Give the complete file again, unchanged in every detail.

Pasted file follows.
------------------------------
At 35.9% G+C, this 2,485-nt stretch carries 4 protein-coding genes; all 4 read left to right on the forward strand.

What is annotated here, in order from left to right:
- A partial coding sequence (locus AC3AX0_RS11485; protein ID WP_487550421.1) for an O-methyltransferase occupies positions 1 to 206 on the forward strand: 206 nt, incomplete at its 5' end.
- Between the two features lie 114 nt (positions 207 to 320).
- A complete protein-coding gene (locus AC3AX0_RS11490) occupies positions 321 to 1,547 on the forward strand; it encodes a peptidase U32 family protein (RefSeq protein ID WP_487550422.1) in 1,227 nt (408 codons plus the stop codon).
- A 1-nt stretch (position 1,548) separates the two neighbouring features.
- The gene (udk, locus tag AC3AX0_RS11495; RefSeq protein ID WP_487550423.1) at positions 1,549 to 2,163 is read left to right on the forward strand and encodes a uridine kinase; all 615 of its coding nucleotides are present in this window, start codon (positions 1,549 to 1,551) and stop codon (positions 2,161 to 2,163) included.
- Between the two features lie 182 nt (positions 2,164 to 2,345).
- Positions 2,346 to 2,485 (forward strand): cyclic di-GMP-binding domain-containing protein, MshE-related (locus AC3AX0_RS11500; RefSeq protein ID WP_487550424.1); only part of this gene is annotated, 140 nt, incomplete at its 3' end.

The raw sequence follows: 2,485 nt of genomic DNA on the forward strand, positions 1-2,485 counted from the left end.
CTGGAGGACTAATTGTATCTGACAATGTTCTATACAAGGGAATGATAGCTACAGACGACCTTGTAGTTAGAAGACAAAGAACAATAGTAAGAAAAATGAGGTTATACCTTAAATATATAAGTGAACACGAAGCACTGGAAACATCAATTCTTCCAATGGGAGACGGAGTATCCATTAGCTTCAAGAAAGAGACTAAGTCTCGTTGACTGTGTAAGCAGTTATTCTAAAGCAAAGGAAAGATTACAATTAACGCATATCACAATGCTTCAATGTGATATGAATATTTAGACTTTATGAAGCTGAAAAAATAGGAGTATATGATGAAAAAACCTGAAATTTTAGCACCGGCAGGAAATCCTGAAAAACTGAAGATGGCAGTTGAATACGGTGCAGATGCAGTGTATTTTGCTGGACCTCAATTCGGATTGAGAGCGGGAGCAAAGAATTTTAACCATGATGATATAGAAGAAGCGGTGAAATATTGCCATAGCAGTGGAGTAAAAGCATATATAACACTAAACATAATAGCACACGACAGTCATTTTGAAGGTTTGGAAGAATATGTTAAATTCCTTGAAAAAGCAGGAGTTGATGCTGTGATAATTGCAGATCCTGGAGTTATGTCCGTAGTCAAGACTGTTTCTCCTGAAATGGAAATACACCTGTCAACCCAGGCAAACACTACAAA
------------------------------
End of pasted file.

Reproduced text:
At 35.9% G+C, this 2,485-nt stretch carries 4 protein-coding genes; all 4 read left to right on the forward strand.

What is annotated here, in order from left to right:
- A partial coding sequence (locus AC3AX0_RS11485; protein ID WP_487550421.1) for an O-methyltransferase occupies positions 1 to 206 on the forward strand: 206 nt, incomplete at its 5' end.
- Between the two features lie 114 nt (positions 207 to 320).
- A complete protein-coding gene (locus AC3AX0_RS11490) occupies positions 321 to 1,547 on the forward strand; it encodes a peptidase U32 family protein (RefSeq protein ID WP_487550422.1) in 1,227 nt (408 codons plus the stop codon).
- A 1-nt stretch (position 1,548) separates the two neighbouring features.
- The gene (udk, locus tag AC3AX0_RS11495; RefSeq protein ID WP_487550423.1) at positions 1,549 to 2,163 is read left to right on the forward strand and encodes a uridine kinase; all 615 of its coding nucleotides are present in this window, start codon (positions 1,549 to 1,551) and stop codon (positions 2,161 to 2,163) included.
- Between the two features lie 182 nt (positions 2,164 to 2,345).
- Positions 2,346 to 2,485 (forward strand): cyclic di-GMP-binding domain-containing protein, MshE-related (locus AC3AX0_RS11500; RefSeq protein ID WP_487550424.1); only part of this gene is annotated, 140 nt, incomplete at its 3' end.

The raw sequence follows: 2,485 nt of genomic DNA on the forward strand, positions 1-2,485 counted from the left end.
CTGGAGGACTAATTGTATCTGACAATGTTCTATACAAGGGAATGATAGCTACAGACGACCTTGTAGTTAGAAGACAAAGAACAATAGTAAGAAAAATGAGGTTATACCTTAAATATATAAGTGAACACGAAGCACTGGAAACATCAATTCTTCCAATGGGAGACGGAGTATCCATTAGCTTCAAGAAAGAGACTAAGTCTCGTTGACTGTGTAAGCAGTTATTCTAAAGCAAAGGAAAGATTACAATTAACGCATATCACAATGCTTCAATGTGATATGAATATTTAGACTTTATGAAGCTGAAAAAATAGGAGTATATGATGAAAAAACCTGAAATTTTAGCACCGGCAGGAAATCCTGAAAAACTGAAGATGGCAGTTGAATACGGTGCAGATGCAGTGTATTTTGCTGGACCTCAATTCGGATTGAGAGCGGGAGCAAAGAATTTTAACCATGATGATATAGAAGAAGCGGTGAAATATTGCCATAGCAGTGGAGTAAAAGCATATATAACACTAAACATAATAGCACACGACAGTCATTTTGAAGGTTTGGAAGAATATGTTAAATTCCTTGAAAAAGCAGGAGTTGATGCTGTGATAATTGCAGATCCTGGAGTTATGTCCGTAGTCAAGACTGTTTCTCCTGAAATGGAAATACACCTGTCAACCCAGGCAAACACTACAAA